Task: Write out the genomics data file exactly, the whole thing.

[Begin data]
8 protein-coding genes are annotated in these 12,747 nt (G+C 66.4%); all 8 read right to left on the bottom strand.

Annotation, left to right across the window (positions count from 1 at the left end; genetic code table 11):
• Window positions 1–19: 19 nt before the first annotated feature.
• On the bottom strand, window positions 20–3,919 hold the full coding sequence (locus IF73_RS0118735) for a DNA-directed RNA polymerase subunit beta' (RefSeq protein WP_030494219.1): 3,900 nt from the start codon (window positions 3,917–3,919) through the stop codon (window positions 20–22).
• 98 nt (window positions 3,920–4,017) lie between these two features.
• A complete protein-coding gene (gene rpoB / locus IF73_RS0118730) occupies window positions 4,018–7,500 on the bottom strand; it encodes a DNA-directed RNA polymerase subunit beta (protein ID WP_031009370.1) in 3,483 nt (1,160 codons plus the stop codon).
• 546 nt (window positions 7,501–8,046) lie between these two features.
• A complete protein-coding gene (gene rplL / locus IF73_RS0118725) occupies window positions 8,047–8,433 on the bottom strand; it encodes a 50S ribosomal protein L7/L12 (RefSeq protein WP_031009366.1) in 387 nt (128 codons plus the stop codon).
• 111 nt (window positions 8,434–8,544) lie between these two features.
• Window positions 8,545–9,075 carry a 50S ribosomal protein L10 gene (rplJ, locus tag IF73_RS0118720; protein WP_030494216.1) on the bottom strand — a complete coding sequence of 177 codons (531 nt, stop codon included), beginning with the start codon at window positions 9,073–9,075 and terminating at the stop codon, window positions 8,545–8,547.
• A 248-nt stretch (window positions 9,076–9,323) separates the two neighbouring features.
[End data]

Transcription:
8 protein-coding genes are annotated in these 12,747 nt (G+C 66.4%); all 8 read right to left on the bottom strand.

Annotation, left to right across the window (positions count from 1 at the left end; genetic code table 11):
• Window positions 1–19: 19 nt before the first annotated feature.
• On the bottom strand, window positions 20–3,919 hold the full coding sequence (locus IF73_RS0118735) for a DNA-directed RNA polymerase subunit beta' (RefSeq protein WP_030494219.1): 3,900 nt from the start codon (window positions 3,917–3,919) through the stop codon (window positions 20–22).
• 98 nt (window positions 3,920–4,017) lie between these two features.
• A complete protein-coding gene (gene rpoB / locus IF73_RS0118730) occupies window positions 4,018–7,500 on the bottom strand; it encodes a DNA-directed RNA polymerase subunit beta (protein ID WP_031009370.1) in 3,483 nt (1,160 codons plus the stop codon).
• 546 nt (window positions 7,501–8,046) lie between these two features.
• A complete protein-coding gene (gene rplL / locus IF73_RS0118725) occupies window positions 8,047–8,433 on the bottom strand; it encodes a 50S ribosomal protein L7/L12 (RefSeq protein WP_031009366.1) in 387 nt (128 codons plus the stop codon).
• 111 nt (window positions 8,434–8,544) lie between these two features.
• Window positions 8,545–9,075 carry a 50S ribosomal protein L10 gene (rplJ, locus tag IF73_RS0118720; protein WP_030494216.1) on the bottom strand — a complete coding sequence of 177 codons (531 nt, stop codon included), beginning with the start codon at window positions 9,073–9,075 and terminating at the stop codon, window positions 8,545–8,547.
• A 248-nt stretch (window positions 9,076–9,323) separates the two neighbouring features.